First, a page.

I was mainly working with a lot of Python and Scala. There was no more Java, Spring, and Angular. I was no longer building APIs or web apps. This was a total change of mindset for me. If my code worked well, I could not see it as JSON response or a pretty website. My outputs were now seen as CSV files. However, I got a lot more exposure to AWS. Especially, the services I was not already familiar with like RedShift, EMR, Glue, etc. Overall, I did not hate the experience. But I did not love it either. I realized this was not what I was not looking for. I was not happy with what I was doing overall. I could have continued doing it anyway because it was a well-paying job and I was offered a lot more money to stay. But I decided to leave.

I stayed in that job for 8 months. I learned a lot. A lot of new technologies. But most importantly, I learned what I was actually interested in - building full-stack applications. Anyway, let's jump to my key takeaways from this experience.

Mistakes I made

  • You don't need to make a career out of a hobby - I picked up data engineering as something I wanted to learn and explore. It could have remained a hobby or a side project. I jumped the gun and decided to take it up as a career choice. It was a mistake. I should have researched more about what I was getting into and definitely explored it as a side project before deciding to take up a full-time job in it.

  • Not discovering my niche - I'd be lying if I said I did not take my first job for granted. Not only did I good at it, but I was also enjoying it. While it's debatable, I think I could have discovered my niche earlier i.e. while I was on the job doing what I liked. The main reason I wanted to mention this was to emphasize how important it is to do what you like and not fall for the "trend". I picked up Data Engineering as it was the cool thing to do at the time and I assumed I would like it too. I was wrong. ๐Ÿ™‚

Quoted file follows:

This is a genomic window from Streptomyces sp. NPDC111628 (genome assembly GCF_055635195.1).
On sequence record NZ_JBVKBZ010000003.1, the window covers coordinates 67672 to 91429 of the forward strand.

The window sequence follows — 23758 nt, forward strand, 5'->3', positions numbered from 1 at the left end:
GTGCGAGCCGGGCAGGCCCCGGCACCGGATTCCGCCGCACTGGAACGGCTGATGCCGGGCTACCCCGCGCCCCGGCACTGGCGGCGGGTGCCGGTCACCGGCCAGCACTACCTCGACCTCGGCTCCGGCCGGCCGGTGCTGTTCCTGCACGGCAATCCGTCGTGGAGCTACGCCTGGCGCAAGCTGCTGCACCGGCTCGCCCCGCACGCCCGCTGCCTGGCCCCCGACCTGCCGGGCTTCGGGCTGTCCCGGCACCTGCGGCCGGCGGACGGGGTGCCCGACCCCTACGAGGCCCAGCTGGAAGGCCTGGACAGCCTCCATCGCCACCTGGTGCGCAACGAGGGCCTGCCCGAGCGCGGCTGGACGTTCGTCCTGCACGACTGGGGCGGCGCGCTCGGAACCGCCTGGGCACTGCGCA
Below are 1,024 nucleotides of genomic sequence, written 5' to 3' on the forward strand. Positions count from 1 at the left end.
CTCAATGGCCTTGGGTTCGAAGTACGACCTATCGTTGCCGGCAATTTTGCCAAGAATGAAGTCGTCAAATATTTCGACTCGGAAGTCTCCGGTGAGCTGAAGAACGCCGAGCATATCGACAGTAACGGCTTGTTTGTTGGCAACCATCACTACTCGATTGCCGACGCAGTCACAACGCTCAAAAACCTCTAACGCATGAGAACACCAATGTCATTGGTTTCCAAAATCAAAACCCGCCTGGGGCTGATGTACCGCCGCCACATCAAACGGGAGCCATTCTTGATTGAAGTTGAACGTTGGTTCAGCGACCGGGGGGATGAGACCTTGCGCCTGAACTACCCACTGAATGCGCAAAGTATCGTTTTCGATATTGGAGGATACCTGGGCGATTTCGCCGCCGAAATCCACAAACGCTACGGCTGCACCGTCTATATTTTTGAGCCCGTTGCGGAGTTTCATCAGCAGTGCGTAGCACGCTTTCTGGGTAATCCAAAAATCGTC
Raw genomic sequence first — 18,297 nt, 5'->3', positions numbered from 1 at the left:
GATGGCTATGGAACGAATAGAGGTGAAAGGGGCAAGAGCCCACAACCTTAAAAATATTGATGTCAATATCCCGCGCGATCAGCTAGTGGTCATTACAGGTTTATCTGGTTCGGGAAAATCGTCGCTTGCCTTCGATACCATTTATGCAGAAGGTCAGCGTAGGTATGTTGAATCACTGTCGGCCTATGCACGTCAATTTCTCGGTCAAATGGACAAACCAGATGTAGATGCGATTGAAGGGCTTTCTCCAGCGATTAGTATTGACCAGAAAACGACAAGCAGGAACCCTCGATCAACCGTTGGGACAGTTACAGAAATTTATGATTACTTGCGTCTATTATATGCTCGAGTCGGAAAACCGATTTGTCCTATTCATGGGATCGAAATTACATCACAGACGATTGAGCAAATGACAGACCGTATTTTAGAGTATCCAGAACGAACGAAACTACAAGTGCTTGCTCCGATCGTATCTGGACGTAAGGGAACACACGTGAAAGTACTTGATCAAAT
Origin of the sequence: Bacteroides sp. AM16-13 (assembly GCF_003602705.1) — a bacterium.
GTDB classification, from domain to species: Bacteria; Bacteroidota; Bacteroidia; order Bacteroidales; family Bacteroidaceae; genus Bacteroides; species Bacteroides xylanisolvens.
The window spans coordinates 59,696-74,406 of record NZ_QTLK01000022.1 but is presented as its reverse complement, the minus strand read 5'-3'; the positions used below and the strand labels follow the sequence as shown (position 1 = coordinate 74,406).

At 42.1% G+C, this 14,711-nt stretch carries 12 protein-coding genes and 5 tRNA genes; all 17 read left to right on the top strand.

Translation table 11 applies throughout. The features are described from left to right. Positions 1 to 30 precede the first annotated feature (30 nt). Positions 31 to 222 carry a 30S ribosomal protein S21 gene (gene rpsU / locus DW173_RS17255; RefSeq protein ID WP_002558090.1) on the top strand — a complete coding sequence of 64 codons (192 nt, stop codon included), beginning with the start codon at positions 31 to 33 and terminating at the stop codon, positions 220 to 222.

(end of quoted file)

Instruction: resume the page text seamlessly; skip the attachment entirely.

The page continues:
Things I did right

  • Try what intrigues you - If there is a tech out there that intrigues you, try it out. Read the docs, build a mini project, study how it works. Don't be afraid of trying something new. It's just tech - worst case, you have some broken code. Best case, you discover something fascinating. Also, discovering new tech helps you understand the ecosystem of applications better. I'll explain more about how this job helped me in my next job so you can relate to it ๐Ÿ˜Ž

  • Accept your mistakes and move on - When I realized I was not happy doing what I was doing, I decided I had to leave. There was no way for me to lie to myself and continue doing what I was doing. So I quit. This is not an example for jobs alone, there are times when you start with a project and mid-way through it you realize there is a fundamental mistake with your approach. Don't be afraid of redoing things and correcting that mistake. Being stubborn in such cases does not help anyone. Doing the right thing is always liberating.

Senior Software Engineer (2018-2019)

SeniorSoftwareEngineer.jpg Image by Jamie Street on Unsplash